Error uncertainty for power law


by johnnnnyyy
Tags: error, power, uncertainty
johnnnnyyy
johnnnnyyy is offline
#1
Jan17-14, 08:50 PM
P: 16
So I have a series of 5 data points lets say that they are (1,1),(2,3),(3,4),(4,4.5),(5,4.75) that create a power function that has the equation y=1.2x^.97. Lets also say that the error uncertainty for every number is 0.1. I know that for a linear line you can take the uncertainty of the slope by finding the largest possible slope and the smallest possible slope but how would you do it for a power function?
Phys.Org News Partner Physics news on Phys.org
Better thermal-imaging lens from waste sulfur
Scientists observe quantum superconductor-metal transition and superconducting glass
New technique detects microscopic diabetes-related eye damage
Simon Bridge
Simon Bridge is offline
#2
Jan17-14, 10:10 PM
Homework
Sci Advisor
HW Helper
Thanks ∞
PF Gold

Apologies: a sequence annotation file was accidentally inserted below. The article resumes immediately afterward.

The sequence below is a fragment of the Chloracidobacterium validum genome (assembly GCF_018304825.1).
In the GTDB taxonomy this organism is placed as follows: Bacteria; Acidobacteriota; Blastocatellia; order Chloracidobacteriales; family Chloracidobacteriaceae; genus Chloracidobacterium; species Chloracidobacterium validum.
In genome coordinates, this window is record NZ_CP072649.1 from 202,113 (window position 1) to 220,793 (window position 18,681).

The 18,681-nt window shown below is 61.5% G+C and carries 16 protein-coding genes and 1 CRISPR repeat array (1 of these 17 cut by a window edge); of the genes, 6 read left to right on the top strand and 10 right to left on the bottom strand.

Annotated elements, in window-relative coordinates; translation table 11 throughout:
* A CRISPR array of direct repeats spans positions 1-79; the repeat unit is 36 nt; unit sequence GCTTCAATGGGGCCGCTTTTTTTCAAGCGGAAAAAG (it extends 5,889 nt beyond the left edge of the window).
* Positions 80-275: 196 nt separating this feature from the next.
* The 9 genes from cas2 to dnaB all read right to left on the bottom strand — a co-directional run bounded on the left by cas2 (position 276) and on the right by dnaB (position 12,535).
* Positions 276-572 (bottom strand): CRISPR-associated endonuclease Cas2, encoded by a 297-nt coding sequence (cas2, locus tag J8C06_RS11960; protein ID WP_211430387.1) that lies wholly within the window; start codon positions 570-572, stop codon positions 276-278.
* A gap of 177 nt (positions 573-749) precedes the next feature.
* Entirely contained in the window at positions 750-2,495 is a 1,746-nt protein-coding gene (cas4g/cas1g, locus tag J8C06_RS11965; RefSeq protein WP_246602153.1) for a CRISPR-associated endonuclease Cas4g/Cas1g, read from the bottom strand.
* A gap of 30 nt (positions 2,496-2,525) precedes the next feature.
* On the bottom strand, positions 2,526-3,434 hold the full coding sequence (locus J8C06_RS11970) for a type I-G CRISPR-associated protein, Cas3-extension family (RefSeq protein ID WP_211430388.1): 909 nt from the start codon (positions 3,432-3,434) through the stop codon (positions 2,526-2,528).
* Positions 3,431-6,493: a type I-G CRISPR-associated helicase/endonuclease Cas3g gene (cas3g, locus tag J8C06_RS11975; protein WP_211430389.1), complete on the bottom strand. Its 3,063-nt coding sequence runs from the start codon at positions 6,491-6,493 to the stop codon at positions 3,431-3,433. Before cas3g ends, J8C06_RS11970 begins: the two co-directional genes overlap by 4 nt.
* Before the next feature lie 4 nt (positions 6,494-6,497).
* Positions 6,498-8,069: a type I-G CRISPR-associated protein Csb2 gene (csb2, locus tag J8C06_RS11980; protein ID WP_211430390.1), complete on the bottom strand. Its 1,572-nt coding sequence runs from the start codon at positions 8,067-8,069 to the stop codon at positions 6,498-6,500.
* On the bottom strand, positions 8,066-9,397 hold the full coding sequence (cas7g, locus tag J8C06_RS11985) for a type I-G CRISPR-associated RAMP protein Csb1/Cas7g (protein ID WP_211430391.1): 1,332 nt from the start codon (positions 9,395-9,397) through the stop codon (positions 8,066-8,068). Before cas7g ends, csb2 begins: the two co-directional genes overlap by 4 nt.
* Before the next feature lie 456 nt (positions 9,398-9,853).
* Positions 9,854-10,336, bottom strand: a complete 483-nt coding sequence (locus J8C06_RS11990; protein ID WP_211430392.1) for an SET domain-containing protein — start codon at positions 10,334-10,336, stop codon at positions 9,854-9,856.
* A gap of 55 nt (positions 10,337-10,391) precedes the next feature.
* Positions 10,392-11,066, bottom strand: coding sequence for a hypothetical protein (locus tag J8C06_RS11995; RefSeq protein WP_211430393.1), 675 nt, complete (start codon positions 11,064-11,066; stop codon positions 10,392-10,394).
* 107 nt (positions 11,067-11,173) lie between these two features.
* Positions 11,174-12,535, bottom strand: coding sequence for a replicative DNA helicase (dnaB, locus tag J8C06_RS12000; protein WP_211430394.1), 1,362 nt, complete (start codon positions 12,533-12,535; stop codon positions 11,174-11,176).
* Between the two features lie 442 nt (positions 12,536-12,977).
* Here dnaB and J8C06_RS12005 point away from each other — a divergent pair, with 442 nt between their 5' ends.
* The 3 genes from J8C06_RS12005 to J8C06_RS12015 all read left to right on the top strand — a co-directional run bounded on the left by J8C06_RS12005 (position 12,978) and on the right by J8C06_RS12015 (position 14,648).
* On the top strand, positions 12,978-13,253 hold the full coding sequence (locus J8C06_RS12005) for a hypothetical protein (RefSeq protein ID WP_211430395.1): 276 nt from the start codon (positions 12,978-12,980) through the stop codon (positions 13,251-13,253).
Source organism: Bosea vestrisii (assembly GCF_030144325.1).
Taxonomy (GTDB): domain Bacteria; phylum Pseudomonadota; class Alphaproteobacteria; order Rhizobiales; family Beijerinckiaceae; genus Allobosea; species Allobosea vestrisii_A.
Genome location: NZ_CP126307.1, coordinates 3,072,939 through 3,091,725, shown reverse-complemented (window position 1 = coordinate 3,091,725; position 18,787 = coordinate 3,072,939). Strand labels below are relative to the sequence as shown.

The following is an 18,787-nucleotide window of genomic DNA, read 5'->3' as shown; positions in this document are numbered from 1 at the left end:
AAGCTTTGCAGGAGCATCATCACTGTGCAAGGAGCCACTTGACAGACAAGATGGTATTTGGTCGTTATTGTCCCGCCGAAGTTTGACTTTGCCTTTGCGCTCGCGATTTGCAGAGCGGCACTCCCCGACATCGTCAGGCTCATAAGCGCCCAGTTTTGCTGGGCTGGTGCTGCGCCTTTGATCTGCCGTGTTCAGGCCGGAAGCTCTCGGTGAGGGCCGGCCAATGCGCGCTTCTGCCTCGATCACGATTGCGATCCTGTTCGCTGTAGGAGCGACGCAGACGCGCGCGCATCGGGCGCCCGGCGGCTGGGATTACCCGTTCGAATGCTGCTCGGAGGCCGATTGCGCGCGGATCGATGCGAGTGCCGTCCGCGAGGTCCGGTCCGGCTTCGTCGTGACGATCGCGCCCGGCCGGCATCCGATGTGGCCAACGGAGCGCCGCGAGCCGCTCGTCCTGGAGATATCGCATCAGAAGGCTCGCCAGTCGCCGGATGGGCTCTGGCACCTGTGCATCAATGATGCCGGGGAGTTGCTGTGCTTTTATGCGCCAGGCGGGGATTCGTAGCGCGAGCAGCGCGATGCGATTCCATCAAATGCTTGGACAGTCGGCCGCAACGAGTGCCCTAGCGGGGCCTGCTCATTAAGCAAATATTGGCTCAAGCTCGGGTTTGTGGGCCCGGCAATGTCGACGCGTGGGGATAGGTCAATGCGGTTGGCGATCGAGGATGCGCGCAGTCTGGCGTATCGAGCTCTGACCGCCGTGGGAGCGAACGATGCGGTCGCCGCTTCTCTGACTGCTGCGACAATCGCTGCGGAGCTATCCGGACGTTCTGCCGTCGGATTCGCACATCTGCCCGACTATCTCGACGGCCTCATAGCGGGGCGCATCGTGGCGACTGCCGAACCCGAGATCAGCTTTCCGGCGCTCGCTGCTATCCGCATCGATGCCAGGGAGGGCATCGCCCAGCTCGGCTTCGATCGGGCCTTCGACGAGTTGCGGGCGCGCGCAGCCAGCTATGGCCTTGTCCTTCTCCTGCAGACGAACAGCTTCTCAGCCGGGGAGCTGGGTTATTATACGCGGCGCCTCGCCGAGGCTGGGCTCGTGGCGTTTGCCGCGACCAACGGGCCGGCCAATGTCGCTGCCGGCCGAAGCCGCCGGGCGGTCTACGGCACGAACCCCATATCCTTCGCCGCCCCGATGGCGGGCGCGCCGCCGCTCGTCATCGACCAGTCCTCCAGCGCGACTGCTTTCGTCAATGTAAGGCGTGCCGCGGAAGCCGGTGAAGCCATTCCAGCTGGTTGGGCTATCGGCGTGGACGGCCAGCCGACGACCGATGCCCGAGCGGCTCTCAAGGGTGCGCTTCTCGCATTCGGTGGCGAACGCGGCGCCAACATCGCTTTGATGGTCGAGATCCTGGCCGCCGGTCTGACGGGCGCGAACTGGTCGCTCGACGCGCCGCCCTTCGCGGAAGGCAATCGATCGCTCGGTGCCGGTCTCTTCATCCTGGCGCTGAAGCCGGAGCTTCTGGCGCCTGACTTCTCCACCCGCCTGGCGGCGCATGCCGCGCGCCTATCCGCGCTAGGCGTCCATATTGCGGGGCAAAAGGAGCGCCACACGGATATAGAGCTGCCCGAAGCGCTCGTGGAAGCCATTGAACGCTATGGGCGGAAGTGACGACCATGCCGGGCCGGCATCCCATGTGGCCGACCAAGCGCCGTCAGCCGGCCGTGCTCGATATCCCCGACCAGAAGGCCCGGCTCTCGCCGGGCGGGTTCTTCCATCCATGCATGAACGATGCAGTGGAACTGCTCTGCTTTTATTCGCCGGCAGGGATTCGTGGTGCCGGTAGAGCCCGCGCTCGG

Simon Bridge's Avatar
P: 10,952
What do you want to find the uncertainty of?

Guessing:

For data suspected to be of form ##y=ax^b## ... where a and b are to be found...
notice that: ##\log(y)=\log(a)+b\log(x)##

... a plot of log(y) vs log(x) should yield a line with slope b and intercept log(a).
Find the uncertainties normally ... make sure your errorbars are correct, they are no longer symmetric.


There are also more rigorous statistical approaches to getting uncertainties in the parameters of a regressed curve but I'm guessing you don't need to go that far.


Register to reply

Related Discussions
Measurement uncertainty and error Introductory Physics Homework 25
Density and error/uncertainty Introductory Physics Homework 0
Uncertainty error calculations Advanced Physics Homework 3
How do you count Uncertainty Measurement using Precision Error and Bias Error? Engineering, Comp Sci, & Technology Homework 0
uncertainty/error question Introductory Physics Homework 1